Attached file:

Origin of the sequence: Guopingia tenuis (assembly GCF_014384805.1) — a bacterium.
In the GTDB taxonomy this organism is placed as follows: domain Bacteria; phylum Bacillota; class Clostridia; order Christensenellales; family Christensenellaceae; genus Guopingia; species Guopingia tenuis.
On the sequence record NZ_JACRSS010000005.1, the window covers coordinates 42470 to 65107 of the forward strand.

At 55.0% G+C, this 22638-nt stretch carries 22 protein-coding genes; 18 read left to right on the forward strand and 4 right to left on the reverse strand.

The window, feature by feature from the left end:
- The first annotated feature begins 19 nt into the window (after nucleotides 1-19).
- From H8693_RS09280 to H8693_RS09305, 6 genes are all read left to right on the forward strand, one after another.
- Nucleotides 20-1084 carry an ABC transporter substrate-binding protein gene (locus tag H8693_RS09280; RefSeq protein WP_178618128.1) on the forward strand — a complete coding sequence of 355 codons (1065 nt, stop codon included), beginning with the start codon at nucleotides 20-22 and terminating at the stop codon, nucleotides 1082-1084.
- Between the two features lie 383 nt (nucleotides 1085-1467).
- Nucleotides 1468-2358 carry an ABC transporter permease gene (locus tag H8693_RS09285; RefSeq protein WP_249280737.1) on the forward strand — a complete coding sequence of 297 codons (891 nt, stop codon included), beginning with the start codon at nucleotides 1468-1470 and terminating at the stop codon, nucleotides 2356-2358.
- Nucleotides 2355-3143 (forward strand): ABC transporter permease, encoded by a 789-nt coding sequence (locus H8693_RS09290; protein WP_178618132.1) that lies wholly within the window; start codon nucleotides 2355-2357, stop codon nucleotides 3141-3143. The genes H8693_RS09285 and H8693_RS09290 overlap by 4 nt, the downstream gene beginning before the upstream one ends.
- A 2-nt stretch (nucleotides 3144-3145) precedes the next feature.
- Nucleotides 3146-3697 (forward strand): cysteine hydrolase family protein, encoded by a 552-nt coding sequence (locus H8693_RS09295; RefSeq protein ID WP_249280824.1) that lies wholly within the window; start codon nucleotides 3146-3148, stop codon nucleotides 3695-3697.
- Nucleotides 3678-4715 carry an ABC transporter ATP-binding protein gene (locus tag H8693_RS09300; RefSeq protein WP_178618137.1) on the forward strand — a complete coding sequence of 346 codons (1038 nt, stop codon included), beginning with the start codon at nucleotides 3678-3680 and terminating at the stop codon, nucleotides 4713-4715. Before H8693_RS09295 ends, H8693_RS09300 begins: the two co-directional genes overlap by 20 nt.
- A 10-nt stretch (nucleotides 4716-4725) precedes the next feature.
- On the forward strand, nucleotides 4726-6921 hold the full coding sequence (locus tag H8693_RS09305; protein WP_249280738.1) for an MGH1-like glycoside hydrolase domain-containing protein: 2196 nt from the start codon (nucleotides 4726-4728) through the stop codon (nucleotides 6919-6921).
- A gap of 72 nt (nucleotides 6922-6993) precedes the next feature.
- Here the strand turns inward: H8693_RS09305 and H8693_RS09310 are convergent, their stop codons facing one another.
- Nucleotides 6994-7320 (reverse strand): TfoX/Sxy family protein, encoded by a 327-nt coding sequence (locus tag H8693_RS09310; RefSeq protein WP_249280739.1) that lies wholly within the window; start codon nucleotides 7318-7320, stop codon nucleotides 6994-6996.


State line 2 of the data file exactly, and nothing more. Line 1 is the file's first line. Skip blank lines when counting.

In the GTDB taxonomy this organism is placed as follows: domain Bacteria; phylum Bacillota; class Clostridia; order Christensenellales; family Christensenellaceae; genus Guopingia; species Guopingia tenuis.